Republicans, Democrats pressure Trump to halt practice of separating migrant families

US President Donald Trump has remained unusually silent over the issue of separating migrant families.
US President Donald Trump has remained unusually silent over the issue of separating migrant families.PHOTO: AFP

WASHINGTON (NYTIMES) - Leading figures of both parties pressured President Donald Trump on Sunday (June 17) to halt his administration's practice of separating children from their parents when apprehended at the border as the issue further polarised the already divisive immigration debate in Washington.

Republican lawmakers, former first lady Laura Bush and a one-time adviser to Trump joined Democrats, including former president Bill Clinton, in condemning the family separations that have removed nearly 2,000 children from their parents in just six weeks. The administration pushed back, arguing that it was just enforcing the law.

The issue took on special resonance on Father's Day as Democratic lawmakers made visits to detention facilities in Texas and New Jersey to protest the separations and the House prepared to take up immigration legislation.

Trump remained unusually silent on the issue Sunday even as Melania Trump weighed in, saying she "hates to see children separated from their families and hopes both sides of the aisle can finally come together". Melania Trump "believes we need to be a country that follows all laws, but also a country that governs with a heart", the First Lady said in a statement issued by her office.

By laying responsibility for the situation on "both sides," Trump effectively echoed her husband's assertion that it was the result of a law written by Democrats. In fact, the administration announced a zero-tolerance approach in April, leading to the separations.

Bush, the last Republican First Lady, spoke out forcefully against the practice on Sunday in a rare foray into domestic politics, comparing it to the internment of Japanese-Americans during World War II. "I live in a border state," she wrote in a guest column in The Washington Post. "I appreciate the need to enforce and protect our international boundaries, but this zero-tolerance policy is cruel. It is immoral. And it breaks my heart."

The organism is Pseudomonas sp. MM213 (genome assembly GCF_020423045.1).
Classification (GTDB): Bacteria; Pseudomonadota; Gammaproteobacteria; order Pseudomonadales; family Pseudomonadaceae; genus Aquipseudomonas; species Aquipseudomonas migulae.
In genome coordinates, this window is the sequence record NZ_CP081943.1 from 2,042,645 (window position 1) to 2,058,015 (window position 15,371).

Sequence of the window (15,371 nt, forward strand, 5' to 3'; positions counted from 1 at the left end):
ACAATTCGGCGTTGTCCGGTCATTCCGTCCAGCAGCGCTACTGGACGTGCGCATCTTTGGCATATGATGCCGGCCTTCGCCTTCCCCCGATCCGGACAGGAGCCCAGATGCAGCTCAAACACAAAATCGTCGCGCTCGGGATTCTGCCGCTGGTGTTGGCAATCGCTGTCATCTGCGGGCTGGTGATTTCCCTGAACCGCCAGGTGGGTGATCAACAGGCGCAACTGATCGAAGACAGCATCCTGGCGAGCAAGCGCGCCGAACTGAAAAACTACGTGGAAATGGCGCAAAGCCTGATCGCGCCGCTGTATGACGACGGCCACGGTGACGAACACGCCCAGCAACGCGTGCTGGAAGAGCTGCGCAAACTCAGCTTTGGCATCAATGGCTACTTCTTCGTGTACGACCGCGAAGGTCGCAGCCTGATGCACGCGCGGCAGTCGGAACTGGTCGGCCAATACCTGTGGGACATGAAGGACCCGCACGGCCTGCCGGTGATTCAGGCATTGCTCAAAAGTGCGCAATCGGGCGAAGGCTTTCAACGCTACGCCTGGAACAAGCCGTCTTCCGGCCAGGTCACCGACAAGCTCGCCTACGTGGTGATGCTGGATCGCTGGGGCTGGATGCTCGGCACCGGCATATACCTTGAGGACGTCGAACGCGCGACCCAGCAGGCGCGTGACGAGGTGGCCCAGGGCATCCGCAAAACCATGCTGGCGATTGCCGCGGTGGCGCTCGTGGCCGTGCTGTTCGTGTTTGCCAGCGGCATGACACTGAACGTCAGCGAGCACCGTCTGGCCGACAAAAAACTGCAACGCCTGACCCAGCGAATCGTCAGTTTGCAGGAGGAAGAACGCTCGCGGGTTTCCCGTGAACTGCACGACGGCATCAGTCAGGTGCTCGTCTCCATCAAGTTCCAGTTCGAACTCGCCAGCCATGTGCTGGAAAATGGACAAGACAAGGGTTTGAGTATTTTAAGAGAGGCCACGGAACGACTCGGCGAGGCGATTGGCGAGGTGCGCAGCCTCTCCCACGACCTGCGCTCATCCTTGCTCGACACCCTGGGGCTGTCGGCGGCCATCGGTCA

She attributed the situation entirely to the administration. "The reason for these separations is a zero-tolerance policy for their parents, who are accused of illegally crossing our borders," she wrote.

Republican Senator Susan Collins of Maine, condemned the separations Sunday, except in cases where there is evidence of abuse or another good reason.

"What the administration has decided to do is to separate children from their parents to try to send a message that, if you cross the border with children, your children are going to be ripped away from you," she said on "Face the Nation" on CBS.

"That is traumatising to the children, who are innocent victims. And it is contrary to our values in this country." "We know from years of experience that we need to fix our immigration laws," she added, "and that using children is not the answer."

Clinton likewise spoke out, suggesting that Trump was using the widely condemned practice to leverage Democrats into accepting immigration limits in legislation they would otherwise oppose.